The engagement principles and techniques which are illustrated in our presentations and training courses are based on an Emotional Engagement in Science Toolkit developed by Paul McCrory as part of his PhD research.

If you’re interested in finding out more, you can read these articles:


1) Developing interest in science through emotional engagement (draft version of a chapter for the “ASE Guide to Primary Science Education”, 2011)

It seems as if teachers are constantly being exhorted to “make science fun” nowadays. Where is the evidence that this approach can really help to improve the pupils’ understanding and knowledge? How can hard-pressed teachers, working to deliver a given curriculum, find the time to do this in practice? Is it even possible to make all topics in the science curriculum fun? In fact, isn’t there a danger that this approach will suggest to pupils that science itself cannot ever be fun unless we artificially make it so? This chapter discusses these important questions and offers a practical toolkit of some techniques that teachers can use to increase interest in their science lessons through fostering positive emotional reactions.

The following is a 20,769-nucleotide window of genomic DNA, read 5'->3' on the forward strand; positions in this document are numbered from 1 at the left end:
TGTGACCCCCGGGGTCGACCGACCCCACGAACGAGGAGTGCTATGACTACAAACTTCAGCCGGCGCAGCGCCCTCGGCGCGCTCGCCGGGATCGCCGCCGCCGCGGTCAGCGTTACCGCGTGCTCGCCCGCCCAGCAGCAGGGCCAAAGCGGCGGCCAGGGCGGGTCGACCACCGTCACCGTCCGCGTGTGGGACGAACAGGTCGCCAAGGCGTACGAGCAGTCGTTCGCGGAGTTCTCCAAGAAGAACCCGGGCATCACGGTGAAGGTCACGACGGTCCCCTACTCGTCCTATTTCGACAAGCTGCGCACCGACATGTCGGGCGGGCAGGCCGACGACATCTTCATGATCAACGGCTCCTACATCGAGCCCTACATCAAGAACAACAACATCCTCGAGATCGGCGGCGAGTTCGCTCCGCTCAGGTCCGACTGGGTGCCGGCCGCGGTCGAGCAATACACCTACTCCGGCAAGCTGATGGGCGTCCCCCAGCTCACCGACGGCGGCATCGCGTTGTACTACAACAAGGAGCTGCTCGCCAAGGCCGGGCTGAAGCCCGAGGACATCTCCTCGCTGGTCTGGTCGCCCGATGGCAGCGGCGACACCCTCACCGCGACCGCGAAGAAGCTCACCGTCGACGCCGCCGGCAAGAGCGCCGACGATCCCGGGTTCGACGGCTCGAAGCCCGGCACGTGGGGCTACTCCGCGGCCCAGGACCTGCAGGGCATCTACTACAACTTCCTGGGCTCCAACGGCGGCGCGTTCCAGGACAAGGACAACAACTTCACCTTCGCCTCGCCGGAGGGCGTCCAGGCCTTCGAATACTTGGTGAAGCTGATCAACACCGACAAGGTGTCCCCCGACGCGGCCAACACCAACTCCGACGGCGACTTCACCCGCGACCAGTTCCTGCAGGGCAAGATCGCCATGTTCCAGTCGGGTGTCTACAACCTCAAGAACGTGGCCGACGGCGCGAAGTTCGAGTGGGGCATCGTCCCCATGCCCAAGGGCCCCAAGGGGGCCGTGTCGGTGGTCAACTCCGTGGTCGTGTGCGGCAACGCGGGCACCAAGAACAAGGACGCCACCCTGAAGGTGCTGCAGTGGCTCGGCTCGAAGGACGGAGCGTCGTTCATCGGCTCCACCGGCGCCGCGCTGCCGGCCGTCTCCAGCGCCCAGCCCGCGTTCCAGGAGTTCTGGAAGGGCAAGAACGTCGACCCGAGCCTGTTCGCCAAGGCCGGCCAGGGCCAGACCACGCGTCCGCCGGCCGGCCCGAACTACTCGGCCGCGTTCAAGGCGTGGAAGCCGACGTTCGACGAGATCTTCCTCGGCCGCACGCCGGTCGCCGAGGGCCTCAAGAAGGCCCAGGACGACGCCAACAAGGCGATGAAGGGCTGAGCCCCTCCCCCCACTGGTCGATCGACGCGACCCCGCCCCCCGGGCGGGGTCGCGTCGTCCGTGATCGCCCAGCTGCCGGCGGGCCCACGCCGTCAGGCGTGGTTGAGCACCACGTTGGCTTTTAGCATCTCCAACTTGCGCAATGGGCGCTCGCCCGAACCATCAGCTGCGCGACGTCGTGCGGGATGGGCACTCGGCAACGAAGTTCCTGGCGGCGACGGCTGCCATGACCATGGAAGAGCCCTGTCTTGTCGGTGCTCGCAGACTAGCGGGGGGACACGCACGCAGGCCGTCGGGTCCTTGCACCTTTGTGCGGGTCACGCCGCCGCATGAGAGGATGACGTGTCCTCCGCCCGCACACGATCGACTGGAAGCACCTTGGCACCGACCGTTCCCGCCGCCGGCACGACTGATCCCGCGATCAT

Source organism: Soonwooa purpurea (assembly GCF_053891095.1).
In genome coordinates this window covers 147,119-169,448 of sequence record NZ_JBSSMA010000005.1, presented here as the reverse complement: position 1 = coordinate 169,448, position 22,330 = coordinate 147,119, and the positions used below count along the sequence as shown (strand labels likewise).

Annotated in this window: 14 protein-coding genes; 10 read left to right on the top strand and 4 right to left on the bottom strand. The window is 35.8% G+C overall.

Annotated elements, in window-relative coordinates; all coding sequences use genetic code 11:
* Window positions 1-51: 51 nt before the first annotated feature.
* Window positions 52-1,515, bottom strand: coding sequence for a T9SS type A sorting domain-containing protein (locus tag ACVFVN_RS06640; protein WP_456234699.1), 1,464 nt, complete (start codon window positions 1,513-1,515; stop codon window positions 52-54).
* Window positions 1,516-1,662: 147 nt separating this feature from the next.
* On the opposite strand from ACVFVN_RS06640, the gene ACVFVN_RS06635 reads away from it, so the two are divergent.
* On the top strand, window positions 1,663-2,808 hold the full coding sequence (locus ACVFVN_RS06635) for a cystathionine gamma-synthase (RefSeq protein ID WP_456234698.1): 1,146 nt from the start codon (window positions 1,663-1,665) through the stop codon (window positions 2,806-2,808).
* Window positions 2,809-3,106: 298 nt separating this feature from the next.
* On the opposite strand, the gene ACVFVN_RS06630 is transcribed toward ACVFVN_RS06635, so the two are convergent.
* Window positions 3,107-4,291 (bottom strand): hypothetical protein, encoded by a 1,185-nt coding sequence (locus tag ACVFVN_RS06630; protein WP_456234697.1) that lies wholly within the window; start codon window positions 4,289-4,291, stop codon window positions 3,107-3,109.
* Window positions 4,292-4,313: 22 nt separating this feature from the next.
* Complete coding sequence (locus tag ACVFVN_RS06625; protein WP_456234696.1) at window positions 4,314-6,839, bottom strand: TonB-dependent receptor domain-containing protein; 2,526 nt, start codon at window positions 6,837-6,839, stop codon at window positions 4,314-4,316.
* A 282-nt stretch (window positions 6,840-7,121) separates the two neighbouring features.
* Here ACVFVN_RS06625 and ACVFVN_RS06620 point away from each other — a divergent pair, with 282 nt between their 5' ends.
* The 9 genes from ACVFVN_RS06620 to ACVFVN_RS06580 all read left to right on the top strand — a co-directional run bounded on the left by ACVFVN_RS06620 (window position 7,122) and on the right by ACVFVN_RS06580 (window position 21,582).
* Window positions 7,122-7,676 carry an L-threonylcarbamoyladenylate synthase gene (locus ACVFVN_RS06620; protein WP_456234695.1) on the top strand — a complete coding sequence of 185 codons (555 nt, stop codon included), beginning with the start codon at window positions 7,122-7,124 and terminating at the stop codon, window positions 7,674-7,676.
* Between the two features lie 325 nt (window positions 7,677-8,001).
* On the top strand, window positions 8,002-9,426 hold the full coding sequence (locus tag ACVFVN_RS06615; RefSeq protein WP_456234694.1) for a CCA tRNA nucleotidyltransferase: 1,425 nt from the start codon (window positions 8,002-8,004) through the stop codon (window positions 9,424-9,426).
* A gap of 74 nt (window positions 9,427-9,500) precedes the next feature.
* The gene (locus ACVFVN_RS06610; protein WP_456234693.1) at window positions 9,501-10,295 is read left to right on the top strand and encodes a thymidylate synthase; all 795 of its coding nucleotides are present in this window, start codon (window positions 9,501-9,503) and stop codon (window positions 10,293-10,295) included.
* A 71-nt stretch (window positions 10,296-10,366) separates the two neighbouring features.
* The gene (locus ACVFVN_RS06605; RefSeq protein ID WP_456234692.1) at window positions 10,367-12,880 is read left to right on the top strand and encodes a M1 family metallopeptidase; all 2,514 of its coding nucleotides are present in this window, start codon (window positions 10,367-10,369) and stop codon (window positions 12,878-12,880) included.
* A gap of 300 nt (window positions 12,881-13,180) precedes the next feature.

2) In defence of the classroom science demonstration (School Science Review, September 2013)

Science demonstrations are often criticised for their passive nature, their gratuitous exploitation, and their limited ability to develop scientific knowledge and understanding. This article is intended to present a robust defence of the use of demonstrations in the classroom by identifying some of their unique and powerful benefits – practical, affective and cognitive.